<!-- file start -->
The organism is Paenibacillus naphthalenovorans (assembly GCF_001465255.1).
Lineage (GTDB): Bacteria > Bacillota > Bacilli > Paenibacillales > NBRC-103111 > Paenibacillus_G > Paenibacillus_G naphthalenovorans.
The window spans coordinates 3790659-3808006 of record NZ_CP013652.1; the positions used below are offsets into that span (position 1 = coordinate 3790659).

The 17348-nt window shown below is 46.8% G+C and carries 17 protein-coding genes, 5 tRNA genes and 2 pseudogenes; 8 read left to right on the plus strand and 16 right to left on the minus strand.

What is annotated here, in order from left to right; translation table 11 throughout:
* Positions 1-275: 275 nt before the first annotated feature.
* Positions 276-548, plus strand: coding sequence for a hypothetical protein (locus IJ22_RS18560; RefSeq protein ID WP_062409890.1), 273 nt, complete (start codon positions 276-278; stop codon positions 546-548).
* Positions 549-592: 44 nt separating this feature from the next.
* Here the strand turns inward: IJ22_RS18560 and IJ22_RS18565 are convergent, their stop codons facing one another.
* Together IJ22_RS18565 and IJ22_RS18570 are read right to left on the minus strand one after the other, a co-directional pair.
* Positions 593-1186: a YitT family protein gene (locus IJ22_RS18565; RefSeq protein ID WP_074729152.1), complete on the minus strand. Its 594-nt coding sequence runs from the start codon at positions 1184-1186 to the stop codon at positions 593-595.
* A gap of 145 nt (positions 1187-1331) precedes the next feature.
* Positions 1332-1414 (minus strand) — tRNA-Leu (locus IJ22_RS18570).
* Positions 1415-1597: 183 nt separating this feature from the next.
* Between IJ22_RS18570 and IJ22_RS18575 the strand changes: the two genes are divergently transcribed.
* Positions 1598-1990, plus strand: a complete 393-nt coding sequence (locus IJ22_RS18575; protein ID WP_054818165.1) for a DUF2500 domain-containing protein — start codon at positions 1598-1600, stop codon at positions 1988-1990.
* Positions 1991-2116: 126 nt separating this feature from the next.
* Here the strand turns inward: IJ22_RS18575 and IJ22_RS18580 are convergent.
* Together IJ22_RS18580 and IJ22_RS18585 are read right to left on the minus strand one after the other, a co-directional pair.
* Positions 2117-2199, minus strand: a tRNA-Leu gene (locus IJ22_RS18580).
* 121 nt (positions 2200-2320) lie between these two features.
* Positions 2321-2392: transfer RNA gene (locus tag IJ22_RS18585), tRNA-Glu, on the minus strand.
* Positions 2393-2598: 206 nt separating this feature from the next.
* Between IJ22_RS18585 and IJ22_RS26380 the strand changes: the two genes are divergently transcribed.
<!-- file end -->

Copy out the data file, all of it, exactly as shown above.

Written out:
The organism is Paenibacillus naphthalenovorans (assembly GCF_001465255.1).
Lineage (GTDB): Bacteria > Bacillota > Bacilli > Paenibacillales > NBRC-103111 > Paenibacillus_G > Paenibacillus_G naphthalenovorans.
The window spans coordinates 3790659-3808006 of record NZ_CP013652.1; the positions used below are offsets into that span (position 1 = coordinate 3790659).

The 17348-nt window shown below is 46.8% G+C and carries 17 protein-coding genes, 5 tRNA genes and 2 pseudogenes; 8 read left to right on the plus strand and 16 right to left on the minus strand.

What is annotated here, in order from left to right; translation table 11 throughout:
* Positions 1-275: 275 nt before the first annotated feature.
* Positions 276-548, plus strand: coding sequence for a hypothetical protein (locus IJ22_RS18560; RefSeq protein ID WP_062409890.1), 273 nt, complete (start codon positions 276-278; stop codon positions 546-548).
* Positions 549-592: 44 nt separating this feature from the next.
* Here the strand turns inward: IJ22_RS18560 and IJ22_RS18565 are convergent, their stop codons facing one another.
* Together IJ22_RS18565 and IJ22_RS18570 are read right to left on the minus strand one after the other, a co-directional pair.
* Positions 593-1186: a YitT family protein gene (locus IJ22_RS18565; RefSeq protein ID WP_074729152.1), complete on the minus strand. Its 594-nt coding sequence runs from the start codon at positions 1184-1186 to the stop codon at positions 593-595.
* A gap of 145 nt (positions 1187-1331) precedes the next feature.
* Positions 1332-1414 (minus strand) — tRNA-Leu (locus IJ22_RS18570).
* Positions 1415-1597: 183 nt separating this feature from the next.
* Between IJ22_RS18570 and IJ22_RS18575 the strand changes: the two genes are divergently transcribed.
* Positions 1598-1990, plus strand: a complete 393-nt coding sequence (locus IJ22_RS18575; protein ID WP_054818165.1) for a DUF2500 domain-containing protein — start codon at positions 1598-1600, stop codon at positions 1988-1990.
* Positions 1991-2116: 126 nt separating this feature from the next.
* Here the strand turns inward: IJ22_RS18575 and IJ22_RS18580 are convergent.
* Together IJ22_RS18580 and IJ22_RS18585 are read right to left on the minus strand one after the other, a co-directional pair.
* Positions 2117-2199, minus strand: a tRNA-Leu gene (locus IJ22_RS18580).
* 121 nt (positions 2200-2320) lie between these two features.
* Positions 2321-2392: transfer RNA gene (locus tag IJ22_RS18585), tRNA-Glu, on the minus strand.
* Positions 2393-2598: 206 nt separating this feature from the next.
* Between IJ22_RS18585 and IJ22_RS26380 the strand changes: the two genes are divergently transcribed.